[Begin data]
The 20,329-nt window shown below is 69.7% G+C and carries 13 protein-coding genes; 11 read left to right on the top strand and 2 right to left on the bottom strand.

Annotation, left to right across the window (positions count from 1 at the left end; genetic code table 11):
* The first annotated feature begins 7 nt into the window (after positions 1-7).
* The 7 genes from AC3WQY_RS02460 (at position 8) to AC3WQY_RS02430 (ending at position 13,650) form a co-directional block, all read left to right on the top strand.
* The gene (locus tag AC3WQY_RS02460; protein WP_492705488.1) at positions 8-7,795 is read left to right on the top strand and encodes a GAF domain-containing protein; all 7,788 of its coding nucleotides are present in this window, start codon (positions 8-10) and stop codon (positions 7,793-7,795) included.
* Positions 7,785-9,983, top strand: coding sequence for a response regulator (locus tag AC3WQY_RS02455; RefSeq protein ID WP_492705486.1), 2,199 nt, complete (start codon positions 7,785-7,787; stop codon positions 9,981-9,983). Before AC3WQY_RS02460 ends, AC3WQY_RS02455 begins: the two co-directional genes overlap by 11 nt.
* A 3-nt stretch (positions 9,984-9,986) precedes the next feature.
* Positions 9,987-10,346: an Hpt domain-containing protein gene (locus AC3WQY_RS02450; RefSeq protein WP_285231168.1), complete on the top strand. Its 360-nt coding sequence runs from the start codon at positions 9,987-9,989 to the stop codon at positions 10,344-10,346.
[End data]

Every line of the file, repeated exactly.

The 20,329-nt window shown below is 69.7% G+C and carries 13 protein-coding genes; 11 read left to right on the top strand and 2 right to left on the bottom strand.

Annotation, left to right across the window (positions count from 1 at the left end; genetic code table 11):
* The first annotated feature begins 7 nt into the window (after positions 1-7).
* The 7 genes from AC3WQY_RS02460 (at position 8) to AC3WQY_RS02430 (ending at position 13,650) form a co-directional block, all read left to right on the top strand.
* The gene (locus tag AC3WQY_RS02460; protein WP_492705488.1) at positions 8-7,795 is read left to right on the top strand and encodes a GAF domain-containing protein; all 7,788 of its coding nucleotides are present in this window, start codon (positions 8-10) and stop codon (positions 7,793-7,795) included.
* Positions 7,785-9,983, top strand: coding sequence for a response regulator (locus tag AC3WQY_RS02455; RefSeq protein ID WP_492705486.1), 2,199 nt, complete (start codon positions 7,785-7,787; stop codon positions 9,981-9,983). Before AC3WQY_RS02460 ends, AC3WQY_RS02455 begins: the two co-directional genes overlap by 11 nt.
* A 3-nt stretch (positions 9,984-9,986) precedes the next feature.
* Positions 9,987-10,346: an Hpt domain-containing protein gene (locus AC3WQY_RS02450; RefSeq protein WP_285231168.1), complete on the top strand. Its 360-nt coding sequence runs from the start codon at positions 9,987-9,989 to the stop codon at positions 10,344-10,346.